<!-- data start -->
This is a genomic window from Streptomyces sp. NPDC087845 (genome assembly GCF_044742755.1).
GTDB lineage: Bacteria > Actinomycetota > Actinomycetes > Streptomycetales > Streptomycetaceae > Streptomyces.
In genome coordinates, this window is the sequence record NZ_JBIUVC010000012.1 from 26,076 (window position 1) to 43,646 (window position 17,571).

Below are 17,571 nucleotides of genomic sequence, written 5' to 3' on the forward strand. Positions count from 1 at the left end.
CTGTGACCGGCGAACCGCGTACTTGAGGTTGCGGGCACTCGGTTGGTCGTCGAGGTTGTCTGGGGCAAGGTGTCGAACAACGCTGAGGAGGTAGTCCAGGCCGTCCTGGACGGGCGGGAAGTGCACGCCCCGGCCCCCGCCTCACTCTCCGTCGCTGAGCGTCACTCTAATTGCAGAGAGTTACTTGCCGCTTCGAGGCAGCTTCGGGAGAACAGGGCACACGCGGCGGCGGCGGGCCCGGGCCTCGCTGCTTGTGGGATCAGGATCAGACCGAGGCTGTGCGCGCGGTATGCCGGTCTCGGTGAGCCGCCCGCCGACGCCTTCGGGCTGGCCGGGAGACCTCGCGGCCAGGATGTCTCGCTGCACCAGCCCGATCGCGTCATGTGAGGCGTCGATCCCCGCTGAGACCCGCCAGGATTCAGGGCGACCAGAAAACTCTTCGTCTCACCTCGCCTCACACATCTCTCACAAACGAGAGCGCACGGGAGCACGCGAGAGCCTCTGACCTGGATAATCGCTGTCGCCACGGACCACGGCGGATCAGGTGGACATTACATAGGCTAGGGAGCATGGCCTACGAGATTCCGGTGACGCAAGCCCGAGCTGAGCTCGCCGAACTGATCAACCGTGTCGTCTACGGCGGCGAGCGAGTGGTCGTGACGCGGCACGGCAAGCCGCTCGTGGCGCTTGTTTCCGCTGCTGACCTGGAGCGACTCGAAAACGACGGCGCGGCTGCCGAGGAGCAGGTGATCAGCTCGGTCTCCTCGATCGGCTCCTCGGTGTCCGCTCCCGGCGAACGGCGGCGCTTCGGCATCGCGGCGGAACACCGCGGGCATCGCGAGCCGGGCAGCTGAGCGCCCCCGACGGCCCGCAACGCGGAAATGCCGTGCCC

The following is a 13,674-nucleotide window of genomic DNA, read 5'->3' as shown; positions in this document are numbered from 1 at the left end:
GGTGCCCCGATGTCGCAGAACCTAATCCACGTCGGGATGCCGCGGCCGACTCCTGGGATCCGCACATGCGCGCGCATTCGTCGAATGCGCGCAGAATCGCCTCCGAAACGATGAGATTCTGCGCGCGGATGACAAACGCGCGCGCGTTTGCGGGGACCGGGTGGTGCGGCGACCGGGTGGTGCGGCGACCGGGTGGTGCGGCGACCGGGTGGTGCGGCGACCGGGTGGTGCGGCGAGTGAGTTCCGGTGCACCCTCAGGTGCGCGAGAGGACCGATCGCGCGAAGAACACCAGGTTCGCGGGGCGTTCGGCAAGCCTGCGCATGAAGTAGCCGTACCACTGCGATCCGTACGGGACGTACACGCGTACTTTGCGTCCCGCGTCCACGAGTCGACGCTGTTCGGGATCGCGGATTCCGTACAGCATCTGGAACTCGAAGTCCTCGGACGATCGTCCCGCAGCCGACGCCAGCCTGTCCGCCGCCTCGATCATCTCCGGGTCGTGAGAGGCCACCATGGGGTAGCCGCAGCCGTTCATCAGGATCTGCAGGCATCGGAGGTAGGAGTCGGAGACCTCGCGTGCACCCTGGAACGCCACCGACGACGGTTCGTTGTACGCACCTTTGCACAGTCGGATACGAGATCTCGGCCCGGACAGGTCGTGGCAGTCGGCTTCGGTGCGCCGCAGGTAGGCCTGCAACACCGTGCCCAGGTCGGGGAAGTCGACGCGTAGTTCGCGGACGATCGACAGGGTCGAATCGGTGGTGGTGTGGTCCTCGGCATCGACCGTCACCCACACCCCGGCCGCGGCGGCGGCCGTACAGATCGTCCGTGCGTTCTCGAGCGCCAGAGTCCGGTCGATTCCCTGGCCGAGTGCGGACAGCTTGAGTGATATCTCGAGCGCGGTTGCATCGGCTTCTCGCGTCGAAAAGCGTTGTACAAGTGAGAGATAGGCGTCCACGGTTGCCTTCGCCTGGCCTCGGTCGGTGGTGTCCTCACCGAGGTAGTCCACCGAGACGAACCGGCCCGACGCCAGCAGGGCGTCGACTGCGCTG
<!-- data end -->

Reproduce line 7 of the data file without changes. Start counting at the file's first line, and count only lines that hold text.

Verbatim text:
GGTGCCCCGATGTCGCAGAACCTAATCCACGTCGGGATGCCGCGGCCGACTCCTGGGATCCGCACATGCGCGCGCATTCGTCGAATGCGCGCAGAATCGCCTCCGAAACGATGAGATTCTGCGCGCGGATGACAAACGCGCGCGCGTTTGCGGGGACCGGGTGGTGCGGCGACCGGGTGGTGCGGCGACCGGGTGGTGCGGCGACCGGGTGGTGCGGCGACCGGGTGGTGCGGCGAGTGAGTTCCGGTGCACCCTCAGGTGCGCGAGAGGACCGATCGCGCGAAGAACACCAGGTTCGCGGGGCGTTCGGCAAGCCTGCGCATGAAGTAGCCGTACCACTGCGATCCGTACGGGACGTACACGCGTACTTTGCGTCCCGCGTCCACGAGTCGACGCTGTTCGGGATCGCGGATTCCGTACAGCATCTGGAACTCGAAGTCCTCGGACGATCGTCCCGCAGCCGACGCCAGCCTGTCCGCCGCCTCGATCATCTCCGGGTCGTGAGAGGCCACCATGGGGTAGCCGCAGCCGTTCATCAGGATCTGCAGGCATCGGAGGTAGGAGTCGGAGACCTCGCGTGCACCCTGGAACGCCACCGACGACGGTTCGTTGTACGCACCTTTGCACAGTCGGATACGAGATCTCGGCCCGGACAGGTCGTGGCAGTCGGCTTCGGTGCGCCGCAGGTAGGCCTGCAACACCGTGCCCAGGTCGGGGAAGTCGACGCGTAGTTCGCGGACGATCGACAGGGTCGAATCGGTGGTGGTGTGGTCCTCGGCATCGACCGTCACCCACACCCCGGCCGCGGCGGCGGCCGTACAGATCGTCCGTGCGTTCTCGAGCGCCAGAGTCCGGTCGATTCCCTGGCCGAGTGCGGACAGCTTGAGTGATATCTCGAGCGCGGTTGCATCGGCTTCTCGCGTCGAAAAGCGTTGTACAAGTGAGAGATAGGCGTCCACGGTTGCCTTCGCCTGGCCTCGGTCGGTGGTGTCCTCACCGAGGTAGTCCACCGAGACGAACCGGCCCGACGCCAGCAGGGCGTCGACTGCGCTG